Sunday, June 09, 2013


Lake Tahoe - one of the most beautiful parts of Northern California - has the distinction of being the largest alpine lake in North America. Bordering both California and Nevada, it is the 2nd deepest lake in the U.S. (Crater Lake in Oregon is the deepest). The water in some places is as blue as what you'll find in the Caribbean, yet unlike that part of the world, Tahoe is ringed with giant pine trees and granite mountain peaks. It's a huge winter destination, but equally as lovely in the summer, but we don't often make it up there during this time of year for one reason or another.

For example, two Memorial Day weekends ago, we had camping reservations at D.L. Bliss State Park but the night before we were scheduled to leave a late spring storm hit the Bay Area and Sierra Mountains, dumping a ton of rain here, and several inches of snow in the Tahoe region. Temperatures at our campground were forecasted to be in the high 40s during the day and the low teens at night. That's not weather you want to mess with so we canceled and camped out in Anderson Valley instead. 

Based on that previous experience, I checked the weather furiously for the week leading up to the trip - daytime highs in the upper 80s, night time lows in the 40s.

Before I continue, I should tell you this wasn't just any random camping trip. We were actually going up to Tahoe to attend the Valhalla Renaissance Faire. Back in the early 2000s when I worked at Clear Channel in Pittsburgh, one of our stations was a sponsor of their ren faire and so Alan and I went on free tickets. It was really fun, but not something that we'd ever really thought about doing again - until this year. I thought a ren fair in the Tahoe woods would be really fun - and it was.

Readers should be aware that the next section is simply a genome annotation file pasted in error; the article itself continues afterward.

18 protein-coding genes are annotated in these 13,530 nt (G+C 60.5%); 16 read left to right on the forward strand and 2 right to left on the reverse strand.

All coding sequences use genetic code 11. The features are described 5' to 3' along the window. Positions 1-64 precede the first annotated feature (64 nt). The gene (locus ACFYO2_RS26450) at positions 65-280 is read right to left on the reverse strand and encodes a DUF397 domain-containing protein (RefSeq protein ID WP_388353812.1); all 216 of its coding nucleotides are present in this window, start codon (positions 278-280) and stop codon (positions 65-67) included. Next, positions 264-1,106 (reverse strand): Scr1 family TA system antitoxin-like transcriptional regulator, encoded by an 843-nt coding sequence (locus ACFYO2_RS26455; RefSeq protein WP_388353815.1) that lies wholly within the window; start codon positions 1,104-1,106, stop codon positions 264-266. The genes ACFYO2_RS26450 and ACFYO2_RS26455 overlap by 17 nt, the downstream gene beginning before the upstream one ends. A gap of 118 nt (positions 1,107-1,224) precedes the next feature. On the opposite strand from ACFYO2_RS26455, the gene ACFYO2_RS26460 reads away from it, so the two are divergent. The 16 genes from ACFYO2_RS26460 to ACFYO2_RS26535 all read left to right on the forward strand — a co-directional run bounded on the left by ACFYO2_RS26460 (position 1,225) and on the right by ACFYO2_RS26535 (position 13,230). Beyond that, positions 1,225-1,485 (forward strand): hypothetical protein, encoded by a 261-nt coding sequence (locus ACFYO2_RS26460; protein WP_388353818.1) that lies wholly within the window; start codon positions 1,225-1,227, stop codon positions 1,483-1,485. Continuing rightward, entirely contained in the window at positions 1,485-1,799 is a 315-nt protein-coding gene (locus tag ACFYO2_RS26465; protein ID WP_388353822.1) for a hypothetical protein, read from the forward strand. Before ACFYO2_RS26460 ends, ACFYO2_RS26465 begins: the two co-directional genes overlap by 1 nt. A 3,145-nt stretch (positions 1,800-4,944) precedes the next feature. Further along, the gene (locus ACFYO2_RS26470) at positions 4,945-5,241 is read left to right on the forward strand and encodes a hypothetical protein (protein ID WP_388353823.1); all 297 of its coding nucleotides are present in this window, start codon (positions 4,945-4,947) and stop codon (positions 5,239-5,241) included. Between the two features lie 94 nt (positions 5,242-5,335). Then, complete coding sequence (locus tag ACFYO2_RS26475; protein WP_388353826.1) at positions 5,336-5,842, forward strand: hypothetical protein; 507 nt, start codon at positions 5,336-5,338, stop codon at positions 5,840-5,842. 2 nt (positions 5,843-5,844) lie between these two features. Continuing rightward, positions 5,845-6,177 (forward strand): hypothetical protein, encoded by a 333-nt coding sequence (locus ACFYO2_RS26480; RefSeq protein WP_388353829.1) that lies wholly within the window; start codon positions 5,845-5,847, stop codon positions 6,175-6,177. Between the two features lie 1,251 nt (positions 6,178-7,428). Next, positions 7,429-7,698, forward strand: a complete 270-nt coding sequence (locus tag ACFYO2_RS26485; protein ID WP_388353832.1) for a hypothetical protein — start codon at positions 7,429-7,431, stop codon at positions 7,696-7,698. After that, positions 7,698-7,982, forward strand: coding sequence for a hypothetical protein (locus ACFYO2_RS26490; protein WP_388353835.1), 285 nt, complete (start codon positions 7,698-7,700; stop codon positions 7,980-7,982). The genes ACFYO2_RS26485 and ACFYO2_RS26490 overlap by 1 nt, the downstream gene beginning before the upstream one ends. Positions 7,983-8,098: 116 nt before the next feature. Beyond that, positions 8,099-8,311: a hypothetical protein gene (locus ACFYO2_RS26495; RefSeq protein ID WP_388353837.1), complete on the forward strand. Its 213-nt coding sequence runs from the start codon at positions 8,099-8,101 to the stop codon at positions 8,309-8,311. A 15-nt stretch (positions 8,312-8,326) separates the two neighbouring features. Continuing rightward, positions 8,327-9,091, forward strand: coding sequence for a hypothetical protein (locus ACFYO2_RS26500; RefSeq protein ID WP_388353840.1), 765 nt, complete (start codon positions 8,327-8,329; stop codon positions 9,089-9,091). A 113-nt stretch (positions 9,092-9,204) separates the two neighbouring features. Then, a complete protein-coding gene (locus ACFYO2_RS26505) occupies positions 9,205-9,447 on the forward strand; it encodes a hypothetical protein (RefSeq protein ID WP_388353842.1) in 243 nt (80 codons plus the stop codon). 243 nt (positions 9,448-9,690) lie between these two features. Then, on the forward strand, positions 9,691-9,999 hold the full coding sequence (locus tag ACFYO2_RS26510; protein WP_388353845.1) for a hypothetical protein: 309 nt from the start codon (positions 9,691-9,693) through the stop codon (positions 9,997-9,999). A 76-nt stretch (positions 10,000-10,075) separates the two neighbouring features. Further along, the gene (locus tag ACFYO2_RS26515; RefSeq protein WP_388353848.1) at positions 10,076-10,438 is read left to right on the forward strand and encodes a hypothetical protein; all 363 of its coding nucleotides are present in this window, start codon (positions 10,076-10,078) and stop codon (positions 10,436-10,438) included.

In fact, I'm somewhat nervous to admit that I think I might be a bit of a ren faire nerd. I loved the costumes and the obvious fun all of the players were having. It didn't hurt that this is a group that has no problem putting their assets on display so my own would be quite at home among the group. We stayed for a few hours, taking part in archery lessons, eating giant smoked turkey legs, doing some shopping, and watching a really well choreographed joust.

Back at camp, we cooked up various frozen meats and veggies we had sitting in our fridge/freezer at home, and tried to avoid the bears (who were just coming out of hibernation and were quite active in the area) and the chipmunks with the plague. Yes, you read that right. THE PLAGUE. It was a really fun trip and I'm looking forward to camping up there again at some point in the future. It's a bit far for just one night, so it'll have to be a long holiday weekend which of course means getting reservations will be that much more difficult.

(Edited to add: the photos are out of order. For some reason Picasaweb doesn't like to keep things nice & tidy when it puts them on the blog with mass upload and I'm too lazy to format in the correct order.)

Sacramento sucks

I made Alan buy this hat.

Ascending the mountain

Obligatory self-portrait

This turkey drum stick was strangely amazing. 

Echo Lake, where Alan spent his childhood summers.

I paid to get my hair braided like a Fair Maiden.

Right force, wrong trajectory.

Always come prepared.